As I sit home scrolling through social media and watching the news for consistent updates on this new “global pandemic”, I like most people, am trying to make sense of how it will directly affect my personal business as a filmmaker and a distributor.
As a global distributor with friends and colleagues all over the world, I’m in a slightly advantageous position to do my own due diligence about how the virus is really affecting the various corners of the world.
What I’m hearing from around the world
In the past 24 hours I’ve spoken with colleagues directly in Taiwan, China, Japan, Australia, Germany, Netherlands and the UK to get a real boots-on-the-ground sense for how the pandemic is really affecting people around the world.
The consensus seems to be the same worldwide – things are weird. But nobody seems overly concerned about the virus itself – more so the cancelling of events worldwide. It feels like several times a day I’m receiving messages from colleagues: “Did you hear Mip was cancelled?” “They just cancelled NAB.” “There’s no way Cannes won’t be cancelled.” “Our production is shut down.”
It’s easy to understand how people perceive this as the world coming to an end.
If they cancel the Cannes Film Festival that would be like cancelling the Oscars. It’s a $30m event with massive economic fallout on the region. The fact that the rest of the NBA season was cancelled in itself is mind-blowing and really drives home how big this thing really is.
BUT, I read an article this week that one of my friends posted on social media that completely changed my perspective on this…
Perception vs Reality
In this article, the writer points out that countries like Italy and S. Korea, which are perceived to have been hit the hardest by the virus based on their perspective social lockdowns, in reality are the countries that are likely to overcome the pandemic the fastest because they’re being so aggressive and proactive about taking control over it.
Based on media reports, we here in the US perceive Italy as a hotbed of Coronavirus outbreaks, when in reality we probably have an even higher concentration at home in the US but we don’t know it because we’re not testing as aggressively.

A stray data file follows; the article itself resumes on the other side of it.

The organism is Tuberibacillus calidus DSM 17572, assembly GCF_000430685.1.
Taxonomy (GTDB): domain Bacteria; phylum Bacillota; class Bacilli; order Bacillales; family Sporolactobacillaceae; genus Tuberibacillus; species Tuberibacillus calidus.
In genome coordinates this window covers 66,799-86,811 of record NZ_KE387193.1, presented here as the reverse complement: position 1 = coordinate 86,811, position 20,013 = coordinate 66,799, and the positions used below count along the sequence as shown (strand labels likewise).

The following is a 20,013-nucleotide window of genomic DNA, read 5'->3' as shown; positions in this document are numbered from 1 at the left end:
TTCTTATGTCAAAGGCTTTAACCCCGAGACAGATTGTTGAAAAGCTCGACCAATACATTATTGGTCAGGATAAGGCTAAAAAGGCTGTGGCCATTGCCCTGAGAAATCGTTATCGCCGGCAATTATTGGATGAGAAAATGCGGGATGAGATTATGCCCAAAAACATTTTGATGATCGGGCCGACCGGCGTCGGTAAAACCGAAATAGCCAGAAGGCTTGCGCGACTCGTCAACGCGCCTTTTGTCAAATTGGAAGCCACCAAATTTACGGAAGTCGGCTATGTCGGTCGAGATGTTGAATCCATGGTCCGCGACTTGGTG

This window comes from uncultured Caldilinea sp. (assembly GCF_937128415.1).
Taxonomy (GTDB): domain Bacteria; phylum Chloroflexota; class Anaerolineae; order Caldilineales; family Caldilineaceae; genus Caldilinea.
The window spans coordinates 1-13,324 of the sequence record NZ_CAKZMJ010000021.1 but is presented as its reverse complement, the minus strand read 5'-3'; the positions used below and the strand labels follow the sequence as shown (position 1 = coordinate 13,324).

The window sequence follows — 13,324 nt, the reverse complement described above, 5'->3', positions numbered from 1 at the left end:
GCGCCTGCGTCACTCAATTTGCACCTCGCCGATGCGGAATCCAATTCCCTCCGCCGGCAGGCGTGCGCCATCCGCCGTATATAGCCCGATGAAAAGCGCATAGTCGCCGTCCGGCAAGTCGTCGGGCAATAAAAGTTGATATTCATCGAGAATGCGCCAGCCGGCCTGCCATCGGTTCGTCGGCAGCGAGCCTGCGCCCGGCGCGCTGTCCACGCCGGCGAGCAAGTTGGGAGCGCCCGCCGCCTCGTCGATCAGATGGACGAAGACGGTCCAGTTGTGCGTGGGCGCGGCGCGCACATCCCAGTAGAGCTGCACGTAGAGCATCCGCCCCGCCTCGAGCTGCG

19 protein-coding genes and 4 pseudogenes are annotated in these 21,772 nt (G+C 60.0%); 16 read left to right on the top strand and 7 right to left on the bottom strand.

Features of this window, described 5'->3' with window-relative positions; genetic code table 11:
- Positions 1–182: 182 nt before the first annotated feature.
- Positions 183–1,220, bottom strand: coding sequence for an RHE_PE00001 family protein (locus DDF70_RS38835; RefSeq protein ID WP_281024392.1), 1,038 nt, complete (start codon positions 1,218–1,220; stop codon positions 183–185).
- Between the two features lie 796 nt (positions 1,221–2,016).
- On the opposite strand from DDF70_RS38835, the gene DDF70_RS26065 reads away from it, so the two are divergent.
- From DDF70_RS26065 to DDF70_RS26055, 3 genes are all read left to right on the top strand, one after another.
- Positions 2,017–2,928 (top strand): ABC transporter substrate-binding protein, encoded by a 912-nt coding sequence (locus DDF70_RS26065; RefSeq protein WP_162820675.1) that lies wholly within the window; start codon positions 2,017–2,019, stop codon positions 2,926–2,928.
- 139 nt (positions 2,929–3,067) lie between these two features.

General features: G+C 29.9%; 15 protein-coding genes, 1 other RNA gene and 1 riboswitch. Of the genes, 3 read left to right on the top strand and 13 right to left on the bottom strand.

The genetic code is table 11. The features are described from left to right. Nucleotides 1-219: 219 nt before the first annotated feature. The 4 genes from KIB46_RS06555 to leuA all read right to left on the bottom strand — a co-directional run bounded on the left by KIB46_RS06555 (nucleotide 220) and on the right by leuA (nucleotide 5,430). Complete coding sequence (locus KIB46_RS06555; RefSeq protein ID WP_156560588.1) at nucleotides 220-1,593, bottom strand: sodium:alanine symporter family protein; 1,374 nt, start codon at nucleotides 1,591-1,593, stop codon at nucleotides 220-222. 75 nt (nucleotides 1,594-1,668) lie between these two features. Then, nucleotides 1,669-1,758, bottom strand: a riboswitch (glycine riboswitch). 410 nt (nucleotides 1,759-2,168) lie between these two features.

My point here is that the perception of what’s happening versus what’s really happening are not seemingly aligned.
All of these major events being cancelled are preventative, which is a good thing.
At the end of the day, sales agents like me don’t need to go to Cannes to do business. I’ve gone every year for most of the last decade. Trust me, more partying goes on than actual business. I am doing the same amount of deals I typically do.
Where I’m seeing the direct effect is in the turnaround. It’s taking longer for the usual business to transpire and for general communication because people are distracted – but the business forges on.
How does it affect Production & Content?
Production is a slightly different matter. Not being able to shoot is problematic and in the long term we could see a dip in available content.
If you’re a below-the-line crew member working on a show this fallout will be rough on you and your family. If you’re a content creator, however, there is a silver lining to this.
If in fact we see a decline in available content in the coming months or year, it will actually help balance out the market a bit. The last handful of years has seen a massive oversaturation of content in the market due to the tangibility and low cost of filmmaking.
This has made it increasingly more difficult to get a small movie to stand out – or more importantly – to make a small movie profitable. If less content is being produced temporarily and there is in fact a decrease in supply, then the demand for those smaller movies may level out to where the market was five or ten years ago – if we are lucky.
I will lose zero sleep over not going to the film market in Cannes this coming May. To me that’s like ten grand in my pocket.
The hope is that this wave of market and event cancellations will ultimately lead to a natural selection within the world of distribution.
Going to the film market in Cannes in 2021 where the market has balanced itself out in terms of supply and demand means that movies can start doing better, more appropriate and balanced distribution deals where everyone makes fair money. That’s something I look forward to possibly seeing.
This might be wishful thinking. There may actually be so much production happening that even a short-term decline won’t make a significant impact in the supply and demand balance.
But I’m not looking at all of the industry event cancellations as a necessarily bad thing. It’s a little jarring due to it being unprecedented, but in the long run we might see some solid benefits from it when the dust settles and Coronavirus evolves from a scare and a threat into a norm.